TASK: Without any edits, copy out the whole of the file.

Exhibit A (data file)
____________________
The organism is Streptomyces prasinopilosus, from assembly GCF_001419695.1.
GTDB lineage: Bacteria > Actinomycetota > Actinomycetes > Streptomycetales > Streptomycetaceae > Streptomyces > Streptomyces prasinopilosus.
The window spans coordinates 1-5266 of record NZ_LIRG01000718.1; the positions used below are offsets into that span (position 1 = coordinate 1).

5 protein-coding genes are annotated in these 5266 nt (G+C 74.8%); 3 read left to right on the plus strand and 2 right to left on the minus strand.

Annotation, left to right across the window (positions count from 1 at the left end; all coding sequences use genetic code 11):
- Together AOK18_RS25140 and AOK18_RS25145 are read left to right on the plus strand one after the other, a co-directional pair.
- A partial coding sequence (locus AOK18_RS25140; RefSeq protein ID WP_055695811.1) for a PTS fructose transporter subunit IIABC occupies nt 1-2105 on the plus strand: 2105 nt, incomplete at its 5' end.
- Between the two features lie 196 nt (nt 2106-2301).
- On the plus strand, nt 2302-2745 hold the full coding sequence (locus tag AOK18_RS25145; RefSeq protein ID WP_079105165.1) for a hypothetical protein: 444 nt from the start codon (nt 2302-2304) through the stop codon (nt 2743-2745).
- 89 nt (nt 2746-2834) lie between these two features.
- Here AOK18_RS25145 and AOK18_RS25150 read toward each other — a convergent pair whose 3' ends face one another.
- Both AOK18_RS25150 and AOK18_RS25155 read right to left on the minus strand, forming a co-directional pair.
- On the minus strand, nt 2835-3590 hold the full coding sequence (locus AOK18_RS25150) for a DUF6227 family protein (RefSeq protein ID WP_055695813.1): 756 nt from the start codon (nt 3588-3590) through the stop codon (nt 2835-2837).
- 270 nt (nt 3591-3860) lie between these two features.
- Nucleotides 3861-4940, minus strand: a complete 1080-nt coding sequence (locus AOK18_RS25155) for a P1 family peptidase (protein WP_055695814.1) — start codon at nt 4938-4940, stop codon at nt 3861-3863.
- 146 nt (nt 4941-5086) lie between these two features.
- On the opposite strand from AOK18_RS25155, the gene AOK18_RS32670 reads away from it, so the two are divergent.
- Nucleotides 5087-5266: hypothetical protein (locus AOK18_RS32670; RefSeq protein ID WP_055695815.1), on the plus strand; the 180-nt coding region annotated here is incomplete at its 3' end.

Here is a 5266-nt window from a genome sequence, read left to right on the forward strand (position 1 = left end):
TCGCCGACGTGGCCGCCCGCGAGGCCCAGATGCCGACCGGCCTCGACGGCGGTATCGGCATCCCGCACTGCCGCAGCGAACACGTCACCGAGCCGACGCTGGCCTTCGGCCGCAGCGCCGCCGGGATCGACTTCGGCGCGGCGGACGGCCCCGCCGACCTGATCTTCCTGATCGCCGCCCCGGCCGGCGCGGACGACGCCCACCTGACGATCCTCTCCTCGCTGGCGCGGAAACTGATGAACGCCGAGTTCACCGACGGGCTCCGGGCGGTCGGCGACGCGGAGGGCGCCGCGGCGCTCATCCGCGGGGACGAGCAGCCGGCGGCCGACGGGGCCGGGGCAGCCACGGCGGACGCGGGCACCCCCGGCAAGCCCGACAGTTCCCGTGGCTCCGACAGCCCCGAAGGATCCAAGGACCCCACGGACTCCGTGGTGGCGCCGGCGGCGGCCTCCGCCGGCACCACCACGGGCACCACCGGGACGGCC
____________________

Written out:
The organism is Streptomyces prasinopilosus, from assembly GCF_001419695.1.
GTDB lineage: Bacteria > Actinomycetota > Actinomycetes > Streptomycetales > Streptomycetaceae > Streptomyces > Streptomyces prasinopilosus.
The window spans coordinates 1-5266 of record NZ_LIRG01000718.1; the positions used below are offsets into that span (position 1 = coordinate 1).

5 protein-coding genes are annotated in these 5266 nt (G+C 74.8%); 3 read left to right on the plus strand and 2 right to left on the minus strand.

Annotation, left to right across the window (positions count from 1 at the left end; all coding sequences use genetic code 11):
- Together AOK18_RS25140 and AOK18_RS25145 are read left to right on the plus strand one after the other, a co-directional pair.
- A partial coding sequence (locus AOK18_RS25140; RefSeq protein ID WP_055695811.1) for a PTS fructose transporter subunit IIABC occupies nt 1-2105 on the plus strand: 2105 nt, incomplete at its 5' end.
- Between the two features lie 196 nt (nt 2106-2301).
- On the plus strand, nt 2302-2745 hold the full coding sequence (locus tag AOK18_RS25145; RefSeq protein ID WP_079105165.1) for a hypothetical protein: 444 nt from the start codon (nt 2302-2304) through the stop codon (nt 2743-2745).
- 89 nt (nt 2746-2834) lie between these two features.
- Here AOK18_RS25145 and AOK18_RS25150 read toward each other — a convergent pair whose 3' ends face one another.
- Both AOK18_RS25150 and AOK18_RS25155 read right to left on the minus strand, forming a co-directional pair.
- On the minus strand, nt 2835-3590 hold the full coding sequence (locus AOK18_RS25150) for a DUF6227 family protein (RefSeq protein ID WP_055695813.1): 756 nt from the start codon (nt 3588-3590) through the stop codon (nt 2835-2837).
- 270 nt (nt 3591-3860) lie between these two features.
- Nucleotides 3861-4940, minus strand: a complete 1080-nt coding sequence (locus AOK18_RS25155) for a P1 family peptidase (protein WP_055695814.1) — start codon at nt 4938-4940, stop codon at nt 3861-3863.
- 146 nt (nt 4941-5086) lie between these two features.
- On the opposite strand from AOK18_RS25155, the gene AOK18_RS32670 reads away from it, so the two are divergent.
- Nucleotides 5087-5266: hypothetical protein (locus AOK18_RS32670; RefSeq protein ID WP_055695815.1), on the plus strand; the 180-nt coding region annotated here is incomplete at its 3' end.

Here is a 5266-nt window from a genome sequence, read left to right on the forward strand (position 1 = left end):
TCGCCGACGTGGCCGCCCGCGAGGCCCAGATGCCGACCGGCCTCGACGGCGGTATCGGCATCCCGCACTGCCGCAGCGAACACGTCACCGAGCCGACGCTGGCCTTCGGCCGCAGCGCCGCCGGGATCGACTTCGGCGCGGCGGACGGCCCCGCCGACCTGATCTTCCTGATCGCCGCCCCGGCCGGCGCGGACGACGCCCACCTGACGATCCTCTCCTCGCTGGCGCGGAAACTGATGAACGCCGAGTTCACCGACGGGCTCCGGGCGGTCGGCGACGCGGAGGGCGCCGCGGCGCTCATCCGCGGGGACGAGCAGCCGGCGGCCGACGGGGCCGGGGCAGCCACGGCGGACGCGGGCACCCCCGGCAAGCCCGACAGTTCCCGTGGCTCCGACAGCCCCGAAGGATCCAAGGACCCCACGGACTCCGTGGTGGCGCCGGCGGCGGCCTCCGCCGGCACCACCACGGGCACCACCGGGACGGCC